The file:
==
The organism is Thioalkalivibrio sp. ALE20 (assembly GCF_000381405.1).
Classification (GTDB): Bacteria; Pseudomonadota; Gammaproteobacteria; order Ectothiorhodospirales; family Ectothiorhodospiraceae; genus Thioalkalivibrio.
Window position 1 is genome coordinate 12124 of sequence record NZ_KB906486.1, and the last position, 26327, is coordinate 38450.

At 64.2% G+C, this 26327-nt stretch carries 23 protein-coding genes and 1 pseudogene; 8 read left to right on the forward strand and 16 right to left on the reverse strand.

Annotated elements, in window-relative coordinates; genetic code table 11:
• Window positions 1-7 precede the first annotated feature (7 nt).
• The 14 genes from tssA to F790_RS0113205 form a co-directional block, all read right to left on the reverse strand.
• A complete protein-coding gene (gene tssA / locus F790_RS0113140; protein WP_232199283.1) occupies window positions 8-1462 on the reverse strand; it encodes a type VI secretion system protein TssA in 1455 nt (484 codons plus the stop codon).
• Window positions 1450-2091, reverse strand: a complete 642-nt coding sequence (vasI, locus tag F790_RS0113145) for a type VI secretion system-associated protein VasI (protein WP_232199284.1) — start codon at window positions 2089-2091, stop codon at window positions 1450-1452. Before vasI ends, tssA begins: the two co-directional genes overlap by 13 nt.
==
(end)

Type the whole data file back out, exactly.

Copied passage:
The organism is Thioalkalivibrio sp. ALE20 (assembly GCF_000381405.1).
Classification (GTDB): Bacteria; Pseudomonadota; Gammaproteobacteria; order Ectothiorhodospirales; family Ectothiorhodospiraceae; genus Thioalkalivibrio.
Window position 1 is genome coordinate 12124 of sequence record NZ_KB906486.1, and the last position, 26327, is coordinate 38450.

At 64.2% G+C, this 26327-nt stretch carries 23 protein-coding genes and 1 pseudogene; 8 read left to right on the forward strand and 16 right to left on the reverse strand.

Annotated elements, in window-relative coordinates; genetic code table 11:
• Window positions 1-7 precede the first annotated feature (7 nt).
• The 14 genes from tssA to F790_RS0113205 form a co-directional block, all read right to left on the reverse strand.
• A complete protein-coding gene (gene tssA / locus F790_RS0113140; protein WP_232199283.1) occupies window positions 8-1462 on the reverse strand; it encodes a type VI secretion system protein TssA in 1455 nt (484 codons plus the stop codon).
• Window positions 1450-2091, reverse strand: a complete 642-nt coding sequence (vasI, locus tag F790_RS0113145) for a type VI secretion system-associated protein VasI (protein WP_232199284.1) — start codon at window positions 2089-2091, stop codon at window positions 1450-1452. Before vasI ends, tssA begins: the two co-directional genes overlap by 13 nt.